Conﬁgurations and proﬁles are the main elements that comprise J2ME’s modular design. These two elements enable support for the plethora of devices that
A J2ME conﬁguration deﬁnes a minimum Java platform for a family of devices.
Members of a given family all have similar requirements for memory and processing power.
A conﬁguration is really a speciﬁcation that identiﬁes the systemlevel facilities available, such as a
set of Java language features,
the characteristics and features of the virtual machine present,
and the minimum Java libraries that are supported.
Software developers can expect a certain level of system support
to be available for a family of devices that uses a particular conﬁguration.
A conﬁguration also speciﬁes a minimum set of features for a category of devices.
Device manufacturers implement proﬁles to provide a real platform for a family
of devices that have the capabilities that a given conﬁguration speciﬁes.
The other J2ME building block, the proﬁle, speciﬁes the application-level interface
for a particular class of devices. A proﬁle implementation consists of a set of Java
class libraries that provide this application-level interface. Thus, a proﬁle theoretically could specify all kinds of functionality and services.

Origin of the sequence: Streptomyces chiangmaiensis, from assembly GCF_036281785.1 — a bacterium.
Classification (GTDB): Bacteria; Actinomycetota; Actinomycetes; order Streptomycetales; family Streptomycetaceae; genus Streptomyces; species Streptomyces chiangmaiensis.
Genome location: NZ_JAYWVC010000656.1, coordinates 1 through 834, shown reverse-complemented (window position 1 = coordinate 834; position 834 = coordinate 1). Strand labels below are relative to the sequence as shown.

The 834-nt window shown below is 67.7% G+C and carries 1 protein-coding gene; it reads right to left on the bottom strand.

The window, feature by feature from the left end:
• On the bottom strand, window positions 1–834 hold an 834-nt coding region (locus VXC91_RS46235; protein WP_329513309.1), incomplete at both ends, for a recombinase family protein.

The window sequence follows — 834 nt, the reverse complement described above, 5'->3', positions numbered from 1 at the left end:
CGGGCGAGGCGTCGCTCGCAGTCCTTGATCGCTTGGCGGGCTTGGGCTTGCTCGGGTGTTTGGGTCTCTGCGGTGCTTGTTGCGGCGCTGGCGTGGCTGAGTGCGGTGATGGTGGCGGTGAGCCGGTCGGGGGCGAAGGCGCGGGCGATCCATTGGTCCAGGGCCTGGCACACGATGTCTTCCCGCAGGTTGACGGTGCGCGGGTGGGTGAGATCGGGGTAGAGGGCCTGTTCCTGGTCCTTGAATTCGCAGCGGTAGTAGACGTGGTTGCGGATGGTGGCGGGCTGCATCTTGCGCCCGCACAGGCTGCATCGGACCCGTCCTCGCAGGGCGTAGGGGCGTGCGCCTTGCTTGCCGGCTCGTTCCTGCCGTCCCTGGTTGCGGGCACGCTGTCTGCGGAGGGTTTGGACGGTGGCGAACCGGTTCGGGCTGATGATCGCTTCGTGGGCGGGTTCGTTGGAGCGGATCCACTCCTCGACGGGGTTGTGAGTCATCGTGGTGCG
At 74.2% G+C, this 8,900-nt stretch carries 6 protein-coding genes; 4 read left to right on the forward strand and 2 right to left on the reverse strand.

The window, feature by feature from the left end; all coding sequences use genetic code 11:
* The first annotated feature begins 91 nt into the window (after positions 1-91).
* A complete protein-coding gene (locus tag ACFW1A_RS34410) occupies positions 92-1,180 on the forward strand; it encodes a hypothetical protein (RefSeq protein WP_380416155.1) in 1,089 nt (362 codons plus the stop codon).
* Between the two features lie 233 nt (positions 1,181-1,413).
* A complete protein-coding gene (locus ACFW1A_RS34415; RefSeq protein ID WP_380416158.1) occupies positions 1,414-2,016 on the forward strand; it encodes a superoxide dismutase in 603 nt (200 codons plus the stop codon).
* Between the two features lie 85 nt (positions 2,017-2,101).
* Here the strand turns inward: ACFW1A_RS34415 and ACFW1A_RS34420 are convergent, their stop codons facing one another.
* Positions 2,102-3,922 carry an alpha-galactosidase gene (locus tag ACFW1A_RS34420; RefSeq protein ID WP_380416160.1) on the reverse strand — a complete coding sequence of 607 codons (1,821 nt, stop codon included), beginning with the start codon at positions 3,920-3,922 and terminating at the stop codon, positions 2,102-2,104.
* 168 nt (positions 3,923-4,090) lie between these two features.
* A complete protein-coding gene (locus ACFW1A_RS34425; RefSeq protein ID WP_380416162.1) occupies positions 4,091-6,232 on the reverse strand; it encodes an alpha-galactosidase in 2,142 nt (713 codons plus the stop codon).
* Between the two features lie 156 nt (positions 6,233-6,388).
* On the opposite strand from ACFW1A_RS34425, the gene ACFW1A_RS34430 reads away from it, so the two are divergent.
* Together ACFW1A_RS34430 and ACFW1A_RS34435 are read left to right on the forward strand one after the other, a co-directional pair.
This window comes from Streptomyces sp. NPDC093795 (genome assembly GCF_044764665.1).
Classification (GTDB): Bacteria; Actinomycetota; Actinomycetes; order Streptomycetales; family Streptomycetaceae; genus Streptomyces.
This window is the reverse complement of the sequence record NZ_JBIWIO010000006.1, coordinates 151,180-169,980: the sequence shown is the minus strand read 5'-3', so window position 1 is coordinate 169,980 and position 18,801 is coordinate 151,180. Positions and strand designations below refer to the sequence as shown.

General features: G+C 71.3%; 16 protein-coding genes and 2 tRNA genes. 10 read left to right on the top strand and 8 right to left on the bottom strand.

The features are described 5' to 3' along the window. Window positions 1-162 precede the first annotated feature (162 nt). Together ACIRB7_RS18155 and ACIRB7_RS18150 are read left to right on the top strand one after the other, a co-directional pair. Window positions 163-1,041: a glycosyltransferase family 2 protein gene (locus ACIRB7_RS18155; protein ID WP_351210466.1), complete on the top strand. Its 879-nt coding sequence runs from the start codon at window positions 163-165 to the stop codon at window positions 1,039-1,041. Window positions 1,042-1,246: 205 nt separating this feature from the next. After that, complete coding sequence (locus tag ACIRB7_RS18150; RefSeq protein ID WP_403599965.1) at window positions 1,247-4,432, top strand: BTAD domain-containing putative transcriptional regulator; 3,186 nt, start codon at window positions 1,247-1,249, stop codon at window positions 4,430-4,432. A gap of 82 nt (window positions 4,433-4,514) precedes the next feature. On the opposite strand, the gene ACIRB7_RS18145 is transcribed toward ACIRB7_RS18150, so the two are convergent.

This is not the intention of its creators, however. The creators of J2ME intend that
a proﬁle should address the needs of a speciﬁc device category or vertical market
pertaining to that device category. The idea is not to place a plethora of unrelated
application level features in a proﬁle. Rather, the main goal is to guarantee interoperability—which doesn’t necessarily imply compatibility between different manufacturers’ implementations—between all devices of the same category or vertical
market family to deﬁne a standard platform for Java application development.
For example, a proﬁle might support a network communication facility for the
popular Short Message Service (SMS) standard widely used by mobile phones.
Because the SMS standard is a ubiquitous feature of mobile telephony, it makes
sense to deﬁne this service in a proﬁle that targets mobile phones, rather than to
build it into a conﬁguration.
A proﬁle is implemented on top of a conﬁguration, one step closer to the implementation of real-world applications.
Typically, a proﬁle includes libraries that are
more speciﬁc to the characteristics of the category of devices they represent than
are the libraries that comprise conﬁgurations.
Applications are then built on top
of the conﬁguration and proﬁle; they can use only the class libraries provided by
these two lower-level speciﬁcations. Proﬁles can be built on top of one another. A
J2ME platform implementation, however, can contain only one conﬁguration.
Figure 1.1 shows the conceptual layers that comprise the J2ME platform.
So far, these notions of conﬁgurations, proﬁles, and platform deﬁnitions is somewhat abstract. The next section gives you a more concrete description of the characteristics of actual environments.
Conﬁgurations and Proﬁles
A conﬁguration speciﬁes three basic elements:
• a set of Java programming language features
• a set of Java virtual machine features
• a set of supported Java libraries and application programming
Hope this will help you to understand J2ME Architecture.